Authors: Sam Fisher
Tags: #Thriller, #Fiction/General
It was close to midnight at Base One. The night shift was manning their stations in Cyber Control. Tom was in his motorised wheelchair studying the holoscreen on his laptop. He looked up as a loud buzzing sound reverberated around the room and zipped over to the control console where two techs were running some software checks.
âWhat's happened?' he asked.
âOn the main screen. And get the others here.'
The screen was filled with a green smudge, but gradually it cleared. The image was coming from BigEye 9, one of 32 satellites in geosynchronous orbit about the earth. Each BigEye was loaded with detection equipment supplied by CARPA. They could detect any form of what was designated as an âunconventional' disturbance on the planet. They were also programmed to act intelligently â that is, to filter out any âdisturbances' that fitted acceptable parameters and analyse any form of explosion, landslide, seismic or volcanic activity, any unregistered troop massing, gunfire or other military signature. If anything untoward was detected, the BigEye raised the alarm and transmitted the information to Base One.
The screen began to show the outline of an island. It resembled a larger version of Tintara. As the camera on BigEye 9 zoomed in, the image moved to a spot a dozen kilometres off the north coast of the island.
âSybil. What are the coordinates, please?' Tom asked.
â16' 46” 39.9”' North, 179' 14” 31.8”' East. A point 12.2 kilometres off the north coast of Fiji in the Pacific Ocean.'
The middle third of the screen expanded and the outer edges of the image fell out of sight. The picture was now an unbroken blue.
âWhat are we looking at, Syb?'
âThe Neptune Hotel.'
âThe what? Info on screen, please.'
A block of text appeared.
âDo you have a schematic, Sybil?'
Two diagrams appeared, artist's impressions showing the view from above and another from the side. The first showed three circles in a linear arrangement. They were linked by passageways approximately 20 metres long, 5 wide. To the north of the middle circle lay two smaller circles with a channel running from each to the central dome. The side view was from the south and portrayed the three huge domes constituting the hotel. It offered no sense of scale.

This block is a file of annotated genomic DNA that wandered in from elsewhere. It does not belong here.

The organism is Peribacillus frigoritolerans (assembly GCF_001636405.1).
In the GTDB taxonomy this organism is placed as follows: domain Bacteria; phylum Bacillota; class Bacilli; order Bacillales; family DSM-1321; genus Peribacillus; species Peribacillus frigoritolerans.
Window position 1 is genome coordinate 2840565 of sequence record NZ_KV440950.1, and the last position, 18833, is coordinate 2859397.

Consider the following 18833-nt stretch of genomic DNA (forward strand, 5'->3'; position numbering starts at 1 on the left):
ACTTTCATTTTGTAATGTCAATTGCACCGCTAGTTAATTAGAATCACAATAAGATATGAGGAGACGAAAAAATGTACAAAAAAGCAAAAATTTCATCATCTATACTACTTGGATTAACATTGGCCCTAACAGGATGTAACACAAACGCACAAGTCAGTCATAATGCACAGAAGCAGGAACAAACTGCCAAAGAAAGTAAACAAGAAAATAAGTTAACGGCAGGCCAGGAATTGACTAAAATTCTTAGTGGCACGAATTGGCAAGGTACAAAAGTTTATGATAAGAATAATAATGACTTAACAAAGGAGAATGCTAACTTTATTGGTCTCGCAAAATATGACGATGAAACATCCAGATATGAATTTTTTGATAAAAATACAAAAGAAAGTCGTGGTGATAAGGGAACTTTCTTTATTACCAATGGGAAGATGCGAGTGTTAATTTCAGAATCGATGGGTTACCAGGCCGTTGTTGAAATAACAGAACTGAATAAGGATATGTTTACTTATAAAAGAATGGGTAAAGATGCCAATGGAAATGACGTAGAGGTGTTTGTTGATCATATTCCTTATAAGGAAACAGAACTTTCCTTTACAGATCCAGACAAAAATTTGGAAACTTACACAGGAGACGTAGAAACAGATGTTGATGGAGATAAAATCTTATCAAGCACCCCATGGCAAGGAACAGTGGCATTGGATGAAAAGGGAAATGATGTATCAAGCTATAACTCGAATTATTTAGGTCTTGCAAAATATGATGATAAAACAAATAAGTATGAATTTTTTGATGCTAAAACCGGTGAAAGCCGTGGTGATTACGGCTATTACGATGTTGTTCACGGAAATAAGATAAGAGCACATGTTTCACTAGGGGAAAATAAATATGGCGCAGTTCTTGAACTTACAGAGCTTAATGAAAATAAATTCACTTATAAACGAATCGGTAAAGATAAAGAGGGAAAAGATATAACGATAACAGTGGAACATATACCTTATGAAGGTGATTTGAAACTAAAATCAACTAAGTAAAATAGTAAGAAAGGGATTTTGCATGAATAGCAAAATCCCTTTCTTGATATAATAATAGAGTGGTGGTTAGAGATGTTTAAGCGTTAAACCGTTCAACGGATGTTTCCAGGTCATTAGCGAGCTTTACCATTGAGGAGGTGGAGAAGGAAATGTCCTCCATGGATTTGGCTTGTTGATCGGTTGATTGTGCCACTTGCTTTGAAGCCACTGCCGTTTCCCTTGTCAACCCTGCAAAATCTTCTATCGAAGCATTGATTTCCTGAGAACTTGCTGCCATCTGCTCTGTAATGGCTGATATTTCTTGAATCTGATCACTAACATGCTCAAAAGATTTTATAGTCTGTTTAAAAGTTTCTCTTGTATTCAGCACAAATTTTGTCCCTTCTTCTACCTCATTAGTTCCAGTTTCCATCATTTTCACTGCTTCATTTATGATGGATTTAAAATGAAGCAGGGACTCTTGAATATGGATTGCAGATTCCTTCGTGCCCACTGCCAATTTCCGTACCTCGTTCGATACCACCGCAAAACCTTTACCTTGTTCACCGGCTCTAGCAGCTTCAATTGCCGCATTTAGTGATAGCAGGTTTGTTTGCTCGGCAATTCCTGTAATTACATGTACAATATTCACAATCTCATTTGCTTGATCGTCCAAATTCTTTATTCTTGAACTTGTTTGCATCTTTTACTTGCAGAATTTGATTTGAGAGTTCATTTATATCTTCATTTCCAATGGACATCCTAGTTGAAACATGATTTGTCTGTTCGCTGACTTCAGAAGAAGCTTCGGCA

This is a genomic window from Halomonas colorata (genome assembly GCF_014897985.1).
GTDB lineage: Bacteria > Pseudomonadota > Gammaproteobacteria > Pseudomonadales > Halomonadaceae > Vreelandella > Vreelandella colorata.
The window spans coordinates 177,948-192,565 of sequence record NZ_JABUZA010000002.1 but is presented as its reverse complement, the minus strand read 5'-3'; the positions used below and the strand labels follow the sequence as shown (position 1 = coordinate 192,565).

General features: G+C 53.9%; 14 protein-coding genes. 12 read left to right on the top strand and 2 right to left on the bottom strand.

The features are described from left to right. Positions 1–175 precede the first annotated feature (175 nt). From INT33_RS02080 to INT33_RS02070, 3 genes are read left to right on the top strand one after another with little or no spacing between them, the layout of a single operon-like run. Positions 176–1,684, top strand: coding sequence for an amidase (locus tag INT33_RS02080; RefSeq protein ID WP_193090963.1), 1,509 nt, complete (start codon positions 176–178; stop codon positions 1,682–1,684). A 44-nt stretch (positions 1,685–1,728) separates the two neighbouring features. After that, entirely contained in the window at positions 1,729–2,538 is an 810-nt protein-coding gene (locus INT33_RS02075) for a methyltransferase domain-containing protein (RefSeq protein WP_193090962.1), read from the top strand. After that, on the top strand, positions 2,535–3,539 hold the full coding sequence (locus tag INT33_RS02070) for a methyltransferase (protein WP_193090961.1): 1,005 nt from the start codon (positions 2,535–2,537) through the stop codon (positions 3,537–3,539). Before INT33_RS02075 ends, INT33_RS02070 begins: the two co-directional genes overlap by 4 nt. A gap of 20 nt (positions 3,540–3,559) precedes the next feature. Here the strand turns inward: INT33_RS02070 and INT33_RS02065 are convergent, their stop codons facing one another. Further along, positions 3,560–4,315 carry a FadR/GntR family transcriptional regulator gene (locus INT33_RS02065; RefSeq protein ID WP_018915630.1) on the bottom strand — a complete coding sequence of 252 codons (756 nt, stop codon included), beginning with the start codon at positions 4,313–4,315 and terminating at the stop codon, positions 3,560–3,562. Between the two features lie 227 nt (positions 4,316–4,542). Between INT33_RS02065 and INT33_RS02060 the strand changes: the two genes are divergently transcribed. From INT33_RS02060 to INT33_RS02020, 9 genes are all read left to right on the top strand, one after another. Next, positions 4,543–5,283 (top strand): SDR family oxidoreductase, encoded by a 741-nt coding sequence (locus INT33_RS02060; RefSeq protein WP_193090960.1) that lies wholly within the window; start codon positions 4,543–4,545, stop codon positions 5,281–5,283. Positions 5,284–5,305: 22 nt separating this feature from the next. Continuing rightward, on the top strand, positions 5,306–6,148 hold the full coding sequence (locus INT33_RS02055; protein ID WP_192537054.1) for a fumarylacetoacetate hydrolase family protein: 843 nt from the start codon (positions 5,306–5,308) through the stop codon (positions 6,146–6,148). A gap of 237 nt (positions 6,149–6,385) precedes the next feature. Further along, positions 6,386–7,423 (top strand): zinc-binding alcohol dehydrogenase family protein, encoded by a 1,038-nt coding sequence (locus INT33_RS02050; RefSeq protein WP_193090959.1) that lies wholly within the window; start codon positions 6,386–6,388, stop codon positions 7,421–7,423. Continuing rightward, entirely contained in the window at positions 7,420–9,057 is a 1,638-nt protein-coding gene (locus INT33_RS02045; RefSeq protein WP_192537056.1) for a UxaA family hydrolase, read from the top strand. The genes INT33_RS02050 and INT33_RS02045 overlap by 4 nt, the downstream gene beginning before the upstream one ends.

âHow big are those things?' Tom asked.
âEach dome is 60.34 metres high and 51.2 metres in diameter.'
At that moment, Mark and Mai strode in. Mark looked tired. He had just finished a double shift. Mai had been in the shower when the alarm sounded. She was in a fresh jumpsuit, her jet black bob still wet. Without makeup, her high cheekbones were even more striking than normal. She somehow looked younger. Pete arrived a few moments later, dumping a backpack on the floor. He had just returned from a training exercise on the other side of Tintara.
âWhat's happened?' Mark asked.
âNot sure yet. The epicentre of the trouble is this place.'
The three new arrivals stared at the screen. âWhat the hell...?'
âA hotel complex 100 metres beneath the Pacific. Quite amazing,' Tom replied. Then he turned to the two technicians. âAnything more from BigEye 9?'
The screen lit up with a live image of the Neptune Hotel. It was obscured by churning water and sediment, but it was obvious something terrible had happened to the building. The most easterly dome was tilted as though its foundations had been damaged.
âAn earthquake?' Mai queried, standing next to Mark.
âAnything?' the E-Force leader asked, turning to Tom who had returned to the main control console. âData are coming in now,' he said and tapped at his laptop. Numbers and symbols skittered across the holoscreen. âLooks like a quake,' he said after a moment. âSybil? Project data from BigEye 9 on the screen.'
A set of coloured graphs appeared. Pete took two steps towards the screen and scanned the information. âHard to tell from this if it was a quake or a bomb, to be honest,' he said. âCould be both of course. A bomb that caused a quake.'
âI seem to remember Fiji sits on the boundary of two tectonic plates,' Mai said. âSybil, show the plate arrangement on screen.'
The screen split. The graphs moved to the left, a new map appeared on the right. The map showed Fiji and the ocean around it. Superimposed onto this was a series of jagged lines.
âFiji is located at the boundary of the Australian and Pacific plates,' Sybil said. âThese two plates are opposite-ffacing subduction zones.'
âMeaning?' Mai asked.
âThe plates move in opposite directions which means their movements have caused transform faults in the past. Fiji was also once a volcanic island but has been inactive for a long time.'
âSeems like an odd place to put a hotel, don't you think, Sybil?' Tom remarked.
âI would have to disagree,' the computer replied. âMy analysis shows that the region to the north of Fiji where the Neptune Hotel has been constructed is, in fact, unusually stable. The ocean floor in this region is known as the Fiji plateau, a relatively flat and rocky area formed millions of years ago. Furthermore, the nearest fracture definitely produced by tectonic activity within the past million years lies approximately 298 kilometres to the north.'
âWell, what about a quake some distance away that caused a disturbance under the hotel?' Pete asked.
âBigEyes 9, 16 and 21 confirm no sign of seismic activity within a 1000 kilometre radius of the site during the past 48 hours.'